She said many people are well aware of the consequences of unprotected sex, but practise it anyway.

“It is a problem for the nation,” she said.

Luckily the angel of Solehah House is there to do what she can.



Saudi Tadawul’s Female Chairperson Rings the Bell for Women Empowerment

7 March 2019

In celebration of International Women’s Day, the Saudi Stock Exchange, Tadawul, along with 80 financial markets around the world, participated in ringing the opening bell.

The opening bell is rung on the trading floor to signify the start of the day’s trading session.

Today’s ringing of the bell by Sarah al-Suhaimi, the first woman to be the chairperson of Tadawul, symbolized a ring for women empowerment.

The ceremony also included the signing of an agreement on the principles of empowering women, reflecting the trend of encouraging more women to participate in the Saudi economy.

Experts say that al-Suhaimi’s appointment as chairperson is a step that breaks the male-dominated upper echelons in the finance sector.

The representation of women on corporate boards continues to increase but the number of women leading boards remains low globally, according to Deloitte Consultancy.

Overall, women now hold 12 percent of seats worldwide with only four percent chairing boards.

The selection of al-Suhaimi to lead the Kingdom’s $533 billion stock market underscores the Kingdom’s incessant pursuit to empower women.

Tadawul is the largest stock exchange in the region and the 21st internationally, according to the World Federation of Exchange.

Before joining the National Commercial Bank as CEO, al-Suhaimi was the chief investment officer at Jadwa Investment and a senior portfolio manager at Samba Financial Group.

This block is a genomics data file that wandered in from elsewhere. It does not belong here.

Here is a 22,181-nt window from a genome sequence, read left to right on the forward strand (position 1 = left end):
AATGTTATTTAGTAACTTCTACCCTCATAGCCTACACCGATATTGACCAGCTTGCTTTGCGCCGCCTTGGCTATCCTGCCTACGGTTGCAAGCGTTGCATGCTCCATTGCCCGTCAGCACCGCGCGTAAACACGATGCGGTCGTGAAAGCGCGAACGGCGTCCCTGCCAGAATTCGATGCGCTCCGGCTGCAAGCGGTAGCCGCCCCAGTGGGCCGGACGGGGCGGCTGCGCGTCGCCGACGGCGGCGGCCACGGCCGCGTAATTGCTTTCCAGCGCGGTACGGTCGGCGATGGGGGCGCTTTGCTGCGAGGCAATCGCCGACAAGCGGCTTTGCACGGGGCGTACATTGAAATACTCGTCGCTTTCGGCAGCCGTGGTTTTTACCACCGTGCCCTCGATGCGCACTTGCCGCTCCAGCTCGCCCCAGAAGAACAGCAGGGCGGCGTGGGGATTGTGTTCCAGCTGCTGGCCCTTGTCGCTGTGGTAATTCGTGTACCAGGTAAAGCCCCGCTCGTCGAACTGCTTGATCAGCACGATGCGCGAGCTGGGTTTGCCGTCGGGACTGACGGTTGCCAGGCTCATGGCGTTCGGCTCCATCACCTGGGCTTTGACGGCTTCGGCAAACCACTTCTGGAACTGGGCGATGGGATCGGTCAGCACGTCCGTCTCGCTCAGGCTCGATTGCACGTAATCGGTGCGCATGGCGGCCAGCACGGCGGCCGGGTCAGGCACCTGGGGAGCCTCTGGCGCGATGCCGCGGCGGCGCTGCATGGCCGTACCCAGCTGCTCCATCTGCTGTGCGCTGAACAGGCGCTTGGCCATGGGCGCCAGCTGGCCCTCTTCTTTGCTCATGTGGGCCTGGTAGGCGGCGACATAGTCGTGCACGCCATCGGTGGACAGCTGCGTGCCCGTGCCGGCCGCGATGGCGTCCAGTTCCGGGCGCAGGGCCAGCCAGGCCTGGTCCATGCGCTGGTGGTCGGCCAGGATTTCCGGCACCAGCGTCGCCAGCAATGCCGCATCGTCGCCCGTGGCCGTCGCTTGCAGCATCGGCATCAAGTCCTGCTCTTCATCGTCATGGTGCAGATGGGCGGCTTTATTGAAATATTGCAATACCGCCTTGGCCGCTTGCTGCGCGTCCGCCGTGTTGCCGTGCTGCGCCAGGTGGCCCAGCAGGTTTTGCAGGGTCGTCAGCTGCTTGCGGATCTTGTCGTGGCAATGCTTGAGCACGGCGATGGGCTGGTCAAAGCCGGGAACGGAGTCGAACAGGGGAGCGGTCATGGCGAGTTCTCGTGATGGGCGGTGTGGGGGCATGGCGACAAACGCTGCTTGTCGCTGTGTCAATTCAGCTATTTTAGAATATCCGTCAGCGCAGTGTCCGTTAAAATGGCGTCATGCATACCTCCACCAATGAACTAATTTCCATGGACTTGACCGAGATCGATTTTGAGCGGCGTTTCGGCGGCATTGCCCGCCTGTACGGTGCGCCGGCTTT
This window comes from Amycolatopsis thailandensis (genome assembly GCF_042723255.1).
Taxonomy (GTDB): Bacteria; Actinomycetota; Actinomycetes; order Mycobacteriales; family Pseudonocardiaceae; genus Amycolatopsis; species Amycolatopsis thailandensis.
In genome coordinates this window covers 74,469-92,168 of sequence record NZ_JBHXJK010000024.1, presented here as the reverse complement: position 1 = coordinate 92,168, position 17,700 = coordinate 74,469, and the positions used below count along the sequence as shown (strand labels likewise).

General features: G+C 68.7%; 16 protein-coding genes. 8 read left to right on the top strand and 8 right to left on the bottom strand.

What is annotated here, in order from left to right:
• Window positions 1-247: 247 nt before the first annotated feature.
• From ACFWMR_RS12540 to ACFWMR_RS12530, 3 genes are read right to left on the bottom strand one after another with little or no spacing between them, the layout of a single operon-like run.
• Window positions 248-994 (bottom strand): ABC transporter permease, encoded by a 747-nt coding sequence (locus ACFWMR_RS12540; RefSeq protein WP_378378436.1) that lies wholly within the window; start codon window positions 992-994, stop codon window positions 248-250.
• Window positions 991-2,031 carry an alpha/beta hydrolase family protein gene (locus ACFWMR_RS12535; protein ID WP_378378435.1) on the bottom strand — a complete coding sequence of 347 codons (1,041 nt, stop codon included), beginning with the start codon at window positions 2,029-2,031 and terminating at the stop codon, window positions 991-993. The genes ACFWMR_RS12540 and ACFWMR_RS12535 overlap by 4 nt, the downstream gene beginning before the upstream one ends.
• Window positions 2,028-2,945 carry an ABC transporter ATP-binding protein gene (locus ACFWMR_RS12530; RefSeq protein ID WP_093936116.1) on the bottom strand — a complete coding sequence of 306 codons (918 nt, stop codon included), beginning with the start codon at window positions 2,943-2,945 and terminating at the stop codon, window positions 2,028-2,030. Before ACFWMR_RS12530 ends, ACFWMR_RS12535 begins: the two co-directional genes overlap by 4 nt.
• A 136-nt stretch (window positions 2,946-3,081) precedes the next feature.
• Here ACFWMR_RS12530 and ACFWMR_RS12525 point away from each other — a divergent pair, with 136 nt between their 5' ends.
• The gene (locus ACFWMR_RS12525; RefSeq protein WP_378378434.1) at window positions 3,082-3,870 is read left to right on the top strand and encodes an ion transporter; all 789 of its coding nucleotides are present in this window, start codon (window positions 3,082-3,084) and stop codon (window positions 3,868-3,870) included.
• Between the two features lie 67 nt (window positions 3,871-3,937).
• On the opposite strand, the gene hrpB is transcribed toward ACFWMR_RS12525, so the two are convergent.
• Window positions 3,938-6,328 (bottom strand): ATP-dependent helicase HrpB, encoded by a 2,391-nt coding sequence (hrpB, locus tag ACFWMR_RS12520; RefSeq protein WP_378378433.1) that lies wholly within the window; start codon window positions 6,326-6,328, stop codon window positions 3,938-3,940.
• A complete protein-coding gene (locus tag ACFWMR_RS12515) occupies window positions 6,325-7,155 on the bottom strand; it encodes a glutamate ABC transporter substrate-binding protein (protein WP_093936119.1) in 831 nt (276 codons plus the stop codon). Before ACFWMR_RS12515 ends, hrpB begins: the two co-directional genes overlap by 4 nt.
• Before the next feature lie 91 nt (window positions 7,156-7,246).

In September 2013, the Harvard graduate was appointed, along with 16 others, as a member of the stock exchange’s consultancy committee.



Britain to Grant Jailed UK-Iranian Mother ‘Diplomatic Protection’

8 March 2019

Britain said Thursday that it will grant “diplomatic protection” to Nazanin Zaghari-Ratcliffe, a UK-Iranian dual citizen jailed in Tehran since 2016, citing a lack of due process and access to medical treatment.

“I have today decided that the UK will take a step that is extremely unusual and exercise diplomatic protection,” Foreign Secretary Jeremy Hunt said in a statement.

“This represents formal recognition by the British government that her treatment fails to meet Iran’s obligations under international law and elevates it to a formal state to state issue,” Hunt added.

Diplomatic protection is a rarely-used mechanism allowing nations to seek protection on behalf of its citizens on the grounds that they have been wronged by another state, according to Britain’s foreign office.

Hunt said he had “not taken this decision lightly” but considered the “unacceptable treatment” Zaghari-Ratcliffe had experienced during her three years in detention.

“We have not even been able to secure her the medical treatment she urgently needs despite assurances to the contrary,” he added.

Zaghari-Ratcliffe has suffered from health issues, including undergoing tests for breast cancer and a series of panic attacks, while her emotional state has worsened during her confinement.

A project manager with the Thomson Reuters Foundation, the media group’s philanthropic arm, said she was arrested in April 2016 as she was leaving Iran after taking her infant daughter to visit her family.

She was sentenced to five years in prison in September 2016 for alleged sedition.

Zaghari-Ratcliffe, the Thomson Reuters Foundation, and the British government have consistently denied the charges against her.

Hunt said his decision Thursday was “an important diplomatic step” signaling to Tehran that “its behavior is totally wrong”.

However, he conceded that it was “unlikely to be a magic wand that leads to an overnight result” and repeated calls for her release.

“I know there are many in Iran who understand the unjustness of this situation. No government should use innocent individuals as pawns for diplomatic leverage so I call on Iran to release this innocent woman so she can be reunited with her family,” he said.

Zaghari-Ratcliffe’s husband Richard has been lobbying Hunt and the previous foreign secretary Boris Johnson for diplomatic protection for his wife since 2017.



Saudi Ambassador to US Princess Reema Hailed As ‘Inspiring Figure’ For Female Empowerment

March 08, 2019

DUBAI: Princess Reema bint Bandar bin Sultan made history last month, becoming the first Saudi woman to be made an ambassador.